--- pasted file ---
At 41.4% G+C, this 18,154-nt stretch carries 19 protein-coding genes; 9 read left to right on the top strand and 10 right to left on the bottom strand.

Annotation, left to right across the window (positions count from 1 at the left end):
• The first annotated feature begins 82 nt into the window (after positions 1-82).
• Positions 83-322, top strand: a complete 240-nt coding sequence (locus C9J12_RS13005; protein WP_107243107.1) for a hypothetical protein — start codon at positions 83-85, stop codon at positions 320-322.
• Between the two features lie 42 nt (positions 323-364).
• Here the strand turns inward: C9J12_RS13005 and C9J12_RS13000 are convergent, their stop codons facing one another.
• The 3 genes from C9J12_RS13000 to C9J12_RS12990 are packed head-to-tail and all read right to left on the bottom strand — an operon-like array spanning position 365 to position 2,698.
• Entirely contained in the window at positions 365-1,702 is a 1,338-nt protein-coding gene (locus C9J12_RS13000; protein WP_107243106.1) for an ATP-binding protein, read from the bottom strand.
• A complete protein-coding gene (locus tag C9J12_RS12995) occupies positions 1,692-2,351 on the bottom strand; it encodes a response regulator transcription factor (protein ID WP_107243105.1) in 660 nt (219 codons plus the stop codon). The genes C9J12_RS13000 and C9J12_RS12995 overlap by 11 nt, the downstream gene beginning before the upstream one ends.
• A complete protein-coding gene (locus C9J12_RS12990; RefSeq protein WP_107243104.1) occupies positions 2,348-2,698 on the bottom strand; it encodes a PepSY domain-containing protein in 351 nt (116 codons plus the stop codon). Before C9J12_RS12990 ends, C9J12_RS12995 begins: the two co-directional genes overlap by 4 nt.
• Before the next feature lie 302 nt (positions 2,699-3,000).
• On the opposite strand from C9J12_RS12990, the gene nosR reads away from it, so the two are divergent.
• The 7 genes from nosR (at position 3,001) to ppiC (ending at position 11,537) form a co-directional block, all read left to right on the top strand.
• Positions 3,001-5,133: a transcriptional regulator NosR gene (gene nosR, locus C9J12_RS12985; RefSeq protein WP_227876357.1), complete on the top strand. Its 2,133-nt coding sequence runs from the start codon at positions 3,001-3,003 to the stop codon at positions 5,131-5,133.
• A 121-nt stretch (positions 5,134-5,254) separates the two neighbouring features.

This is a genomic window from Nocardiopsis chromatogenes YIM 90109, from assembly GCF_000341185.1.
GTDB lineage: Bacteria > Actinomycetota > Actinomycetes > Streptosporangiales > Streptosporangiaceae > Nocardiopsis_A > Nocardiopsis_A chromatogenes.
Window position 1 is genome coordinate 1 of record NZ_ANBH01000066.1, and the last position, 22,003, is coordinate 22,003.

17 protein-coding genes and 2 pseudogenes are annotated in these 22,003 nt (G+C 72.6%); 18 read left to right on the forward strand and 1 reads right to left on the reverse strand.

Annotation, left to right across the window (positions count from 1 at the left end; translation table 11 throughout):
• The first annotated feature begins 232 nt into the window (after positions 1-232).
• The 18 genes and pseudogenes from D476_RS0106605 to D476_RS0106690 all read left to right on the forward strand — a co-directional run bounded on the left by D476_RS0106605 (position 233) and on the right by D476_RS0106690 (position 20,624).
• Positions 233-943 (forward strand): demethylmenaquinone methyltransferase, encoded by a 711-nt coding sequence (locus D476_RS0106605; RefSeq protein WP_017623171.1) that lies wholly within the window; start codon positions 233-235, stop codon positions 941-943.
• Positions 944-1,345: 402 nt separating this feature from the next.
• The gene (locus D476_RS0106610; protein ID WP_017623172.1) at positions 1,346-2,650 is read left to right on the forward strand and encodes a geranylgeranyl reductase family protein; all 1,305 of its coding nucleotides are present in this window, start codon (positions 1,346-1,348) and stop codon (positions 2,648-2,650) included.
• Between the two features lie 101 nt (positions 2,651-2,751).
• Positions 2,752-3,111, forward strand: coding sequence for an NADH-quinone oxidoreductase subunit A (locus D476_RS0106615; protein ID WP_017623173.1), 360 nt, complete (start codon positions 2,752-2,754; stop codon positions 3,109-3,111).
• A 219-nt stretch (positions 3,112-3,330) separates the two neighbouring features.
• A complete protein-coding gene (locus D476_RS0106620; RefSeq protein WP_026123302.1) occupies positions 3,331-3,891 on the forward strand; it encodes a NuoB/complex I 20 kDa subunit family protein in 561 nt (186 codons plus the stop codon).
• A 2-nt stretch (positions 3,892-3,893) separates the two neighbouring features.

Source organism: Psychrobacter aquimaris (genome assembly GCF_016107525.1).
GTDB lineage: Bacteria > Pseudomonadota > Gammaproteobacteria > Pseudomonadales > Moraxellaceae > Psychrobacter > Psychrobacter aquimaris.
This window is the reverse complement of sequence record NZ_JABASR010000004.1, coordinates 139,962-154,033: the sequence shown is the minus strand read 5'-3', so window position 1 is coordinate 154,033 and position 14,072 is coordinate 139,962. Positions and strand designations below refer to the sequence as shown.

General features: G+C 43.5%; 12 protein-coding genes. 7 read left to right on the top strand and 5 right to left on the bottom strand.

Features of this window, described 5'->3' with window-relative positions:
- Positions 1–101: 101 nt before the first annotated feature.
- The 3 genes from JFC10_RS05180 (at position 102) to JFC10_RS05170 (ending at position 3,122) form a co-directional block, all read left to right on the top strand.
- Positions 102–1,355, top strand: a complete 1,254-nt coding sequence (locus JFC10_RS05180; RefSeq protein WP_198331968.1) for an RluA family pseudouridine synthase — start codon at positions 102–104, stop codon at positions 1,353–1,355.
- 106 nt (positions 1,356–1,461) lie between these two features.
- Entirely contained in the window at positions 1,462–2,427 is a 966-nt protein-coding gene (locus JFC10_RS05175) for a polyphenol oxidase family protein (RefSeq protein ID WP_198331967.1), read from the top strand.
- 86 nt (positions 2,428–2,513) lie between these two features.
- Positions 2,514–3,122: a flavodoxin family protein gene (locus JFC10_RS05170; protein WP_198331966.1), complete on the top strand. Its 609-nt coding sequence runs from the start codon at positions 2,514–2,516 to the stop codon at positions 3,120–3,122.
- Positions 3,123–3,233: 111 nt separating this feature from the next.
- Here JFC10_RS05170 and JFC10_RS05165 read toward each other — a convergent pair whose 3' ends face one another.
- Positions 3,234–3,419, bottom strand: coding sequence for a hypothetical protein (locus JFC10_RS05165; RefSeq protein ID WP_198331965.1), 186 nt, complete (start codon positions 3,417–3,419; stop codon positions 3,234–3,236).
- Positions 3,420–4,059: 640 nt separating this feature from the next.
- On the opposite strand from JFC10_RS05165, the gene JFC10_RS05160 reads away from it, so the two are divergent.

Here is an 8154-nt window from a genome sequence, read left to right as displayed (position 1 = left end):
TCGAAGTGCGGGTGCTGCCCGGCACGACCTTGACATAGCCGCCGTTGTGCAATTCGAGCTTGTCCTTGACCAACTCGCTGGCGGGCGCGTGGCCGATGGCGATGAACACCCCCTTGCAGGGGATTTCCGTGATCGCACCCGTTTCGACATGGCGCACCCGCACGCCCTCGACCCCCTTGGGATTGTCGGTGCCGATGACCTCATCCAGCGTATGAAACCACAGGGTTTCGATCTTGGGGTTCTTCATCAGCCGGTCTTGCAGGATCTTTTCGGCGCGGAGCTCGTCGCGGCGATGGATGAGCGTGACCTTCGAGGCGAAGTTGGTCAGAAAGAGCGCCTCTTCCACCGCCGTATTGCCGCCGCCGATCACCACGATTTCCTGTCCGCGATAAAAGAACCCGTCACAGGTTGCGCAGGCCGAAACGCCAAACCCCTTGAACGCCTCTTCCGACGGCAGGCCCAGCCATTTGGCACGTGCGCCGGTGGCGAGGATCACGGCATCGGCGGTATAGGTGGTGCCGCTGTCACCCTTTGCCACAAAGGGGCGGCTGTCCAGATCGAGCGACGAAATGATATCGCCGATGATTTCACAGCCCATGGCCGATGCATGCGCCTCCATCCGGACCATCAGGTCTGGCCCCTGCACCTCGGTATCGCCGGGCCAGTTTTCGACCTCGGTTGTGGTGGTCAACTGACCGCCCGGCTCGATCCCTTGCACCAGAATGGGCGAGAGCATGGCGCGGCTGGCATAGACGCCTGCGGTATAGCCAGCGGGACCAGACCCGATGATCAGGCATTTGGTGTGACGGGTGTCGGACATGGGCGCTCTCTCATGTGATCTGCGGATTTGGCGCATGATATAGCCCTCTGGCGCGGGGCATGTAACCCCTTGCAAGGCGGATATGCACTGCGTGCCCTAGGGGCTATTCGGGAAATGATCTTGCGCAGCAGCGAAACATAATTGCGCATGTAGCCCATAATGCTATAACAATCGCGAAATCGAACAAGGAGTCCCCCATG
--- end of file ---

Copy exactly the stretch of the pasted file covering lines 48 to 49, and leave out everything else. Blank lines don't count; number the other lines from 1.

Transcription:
Here is an 8154-nt window from a genome sequence, read left to right as displayed (position 1 = left end):
TCGAAGTGCGGGTGCTGCCCGGCACGACCTTGACATAGCCGCCGTTGTGCAATTCGAGCTTGTCCTTGACCAACTCGCTGGCGGGCGCGTGGCCGATGGCGATGAACACCCCCTTGCAGGGGATTTCCGTGATCGCACCCGTTTCGACATGGCGCACCCGCACGCCCTCGACCCCCTTGGGATTGTCGGTGCCGATGACCTCATCCAGCGTATGAAACCACAGGGTTTCGATCTTGGGGTTCTTCATCAGCCGGTCTTGCAGGATCTTTTCGGCGCGGAGCTCGTCGCGGCGATGGATGAGCGTGACCTTCGAGGCGAAGTTGGTCAGAAAGAGCGCCTCTTCCACCGCCGTATTGCCGCCGCCGATCACCACGATTTCCTGTCCGCGATAAAAGAACCCGTCACAGGTTGCGCAGGCCGAAACGCCAAACCCCTTGAACGCCTCTTCCGACGGCAGGCCCAGCCATTTGGCACGTGCGCCGGTGGCGAGGATCACGGCATCGGCGGTATAGGTGGTGCCGCTGTCACCCTTTGCCACAAAGGGGCGGCTGTCCAGATCGAGCGACGAAATGATATCGCCGATGATTTCACAGCCCATGGCCGATGCATGCGCCTCCATCCGGACCATCAGGTCTGGCCCCTGCACCTCGGTATCGCCGGGCCAGTTTTCGACCTCGGTTGTGGTGGTCAACTGACCGCCCGGCTCGATCCCTTGCACCAGAATGGGCGAGAGCATGGCGCGGCTGGCATAGACGCCTGCGGTATAGCCAGCGGGACCAGACCCGATGATCAGGCATTTGGTGTGACGGGTGTCGGACATGGGCGCTCTCTCATGTGATCTGCGGATTTGGCGCATGATATAGCCCTCTGGCGCGGGGCATGTAACCCCTTGCAAGGCGGATATGCACTGCGTGCCCTAGGGGCTATTCGGGAAATGATCTTGCGCAGCAGCGAAACATAATTGCGCATGTAGCCCATAATGCTATAACAATCGCGAAATCGAACAAGGAGTCCCCCATG